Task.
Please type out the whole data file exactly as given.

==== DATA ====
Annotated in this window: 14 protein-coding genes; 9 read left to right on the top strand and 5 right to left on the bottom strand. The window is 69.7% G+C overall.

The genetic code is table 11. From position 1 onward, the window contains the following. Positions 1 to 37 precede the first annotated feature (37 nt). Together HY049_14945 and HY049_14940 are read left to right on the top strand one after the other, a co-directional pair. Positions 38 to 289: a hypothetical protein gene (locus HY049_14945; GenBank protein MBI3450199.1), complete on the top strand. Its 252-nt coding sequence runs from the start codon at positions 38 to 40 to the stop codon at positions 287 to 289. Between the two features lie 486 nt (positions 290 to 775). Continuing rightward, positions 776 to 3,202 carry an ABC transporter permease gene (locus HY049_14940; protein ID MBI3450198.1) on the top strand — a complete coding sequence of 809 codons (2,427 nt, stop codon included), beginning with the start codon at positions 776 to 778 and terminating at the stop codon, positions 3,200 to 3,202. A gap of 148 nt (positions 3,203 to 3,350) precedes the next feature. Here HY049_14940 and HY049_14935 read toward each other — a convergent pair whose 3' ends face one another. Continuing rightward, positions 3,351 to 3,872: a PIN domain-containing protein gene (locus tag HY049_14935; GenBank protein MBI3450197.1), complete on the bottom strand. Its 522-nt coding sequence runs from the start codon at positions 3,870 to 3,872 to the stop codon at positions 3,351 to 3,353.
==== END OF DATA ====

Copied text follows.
Annotated in this window: 14 protein-coding genes; 9 read left to right on the top strand and 5 right to left on the bottom strand. The window is 69.7% G+C overall.

The genetic code is table 11. From position 1 onward, the window contains the following. Positions 1 to 37 precede the first annotated feature (37 nt). Together HY049_14945 and HY049_14940 are read left to right on the top strand one after the other, a co-directional pair. Positions 38 to 289: a hypothetical protein gene (locus HY049_14945; GenBank protein MBI3450199.1), complete on the top strand. Its 252-nt coding sequence runs from the start codon at positions 38 to 40 to the stop codon at positions 287 to 289. Between the two features lie 486 nt (positions 290 to 775). Continuing rightward, positions 776 to 3,202 carry an ABC transporter permease gene (locus HY049_14940; protein ID MBI3450198.1) on the top strand — a complete coding sequence of 809 codons (2,427 nt, stop codon included), beginning with the start codon at positions 776 to 778 and terminating at the stop codon, positions 3,200 to 3,202. A gap of 148 nt (positions 3,203 to 3,350) precedes the next feature. Here HY049_14940 and HY049_14935 read toward each other — a convergent pair whose 3' ends face one another. Continuing rightward, positions 3,351 to 3,872: a PIN domain-containing protein gene (locus tag HY049_14935; GenBank protein MBI3450197.1), complete on the bottom strand. Its 522-nt coding sequence runs from the start codon at positions 3,870 to 3,872 to the stop codon at positions 3,351 to 3,353.